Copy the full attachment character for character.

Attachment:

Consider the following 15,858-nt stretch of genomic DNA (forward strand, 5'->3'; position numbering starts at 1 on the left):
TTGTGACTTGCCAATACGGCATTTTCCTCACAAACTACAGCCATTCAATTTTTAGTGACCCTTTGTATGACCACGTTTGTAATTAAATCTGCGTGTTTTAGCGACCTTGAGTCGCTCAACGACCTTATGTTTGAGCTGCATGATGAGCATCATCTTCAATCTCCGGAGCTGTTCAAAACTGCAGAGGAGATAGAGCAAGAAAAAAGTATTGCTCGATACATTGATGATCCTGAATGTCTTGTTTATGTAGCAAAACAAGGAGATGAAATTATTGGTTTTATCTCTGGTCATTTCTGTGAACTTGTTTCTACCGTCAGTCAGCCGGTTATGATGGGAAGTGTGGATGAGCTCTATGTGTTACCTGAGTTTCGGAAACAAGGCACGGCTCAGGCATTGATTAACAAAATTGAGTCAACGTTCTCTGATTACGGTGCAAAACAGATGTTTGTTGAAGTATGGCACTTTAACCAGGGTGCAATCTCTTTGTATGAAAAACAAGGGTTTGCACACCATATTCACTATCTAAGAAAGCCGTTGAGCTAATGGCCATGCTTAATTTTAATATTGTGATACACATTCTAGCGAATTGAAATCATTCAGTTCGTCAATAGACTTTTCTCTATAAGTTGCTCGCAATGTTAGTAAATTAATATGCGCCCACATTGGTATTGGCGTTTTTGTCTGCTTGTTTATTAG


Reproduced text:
Consider the following 15,858-nt stretch of genomic DNA (forward strand, 5'->3'; position numbering starts at 1 on the left):
TTGTGACTTGCCAATACGGCATTTTCCTCACAAACTACAGCCATTCAATTTTTAGTGACCCTTTGTATGACCACGTTTGTAATTAAATCTGCGTGTTTTAGCGACCTTGAGTCGCTCAACGACCTTATGTTTGAGCTGCATGATGAGCATCATCTTCAATCTCCGGAGCTGTTCAAAACTGCAGAGGAGATAGAGCAAGAAAAAAGTATTGCTCGATACATTGATGATCCTGAATGTCTTGTTTATGTAGCAAAACAAGGAGATGAAATTATTGGTTTTATCTCTGGTCATTTCTGTGAACTTGTTTCTACCGTCAGTCAGCCGGTTATGATGGGAAGTGTGGATGAGCTCTATGTGTTACCTGAGTTTCGGAAACAAGGCACGGCTCAGGCATTGATTAACAAAATTGAGTCAACGTTCTCTGATTACGGTGCAAAACAGATGTTTGTTGAAGTATGGCACTTTAACCAGGGTGCAATCTCTTTGTATGAAAAACAAGGGTTTGCACACCATATTCACTATCTAAGAAAGCCGTTGAGCTAATGGCCATGCTTAATTTTAATATTGTGATACACATTCTAGCGAATTGAAATCATTCAGTTCGTCAATAGACTTTTCTCTATAAGTTGCTCGCAATGTTAGTAAATTAATATGCGCCCACATTGGTATTGGCGTTTTTGTCTGCTTGTTTATTAG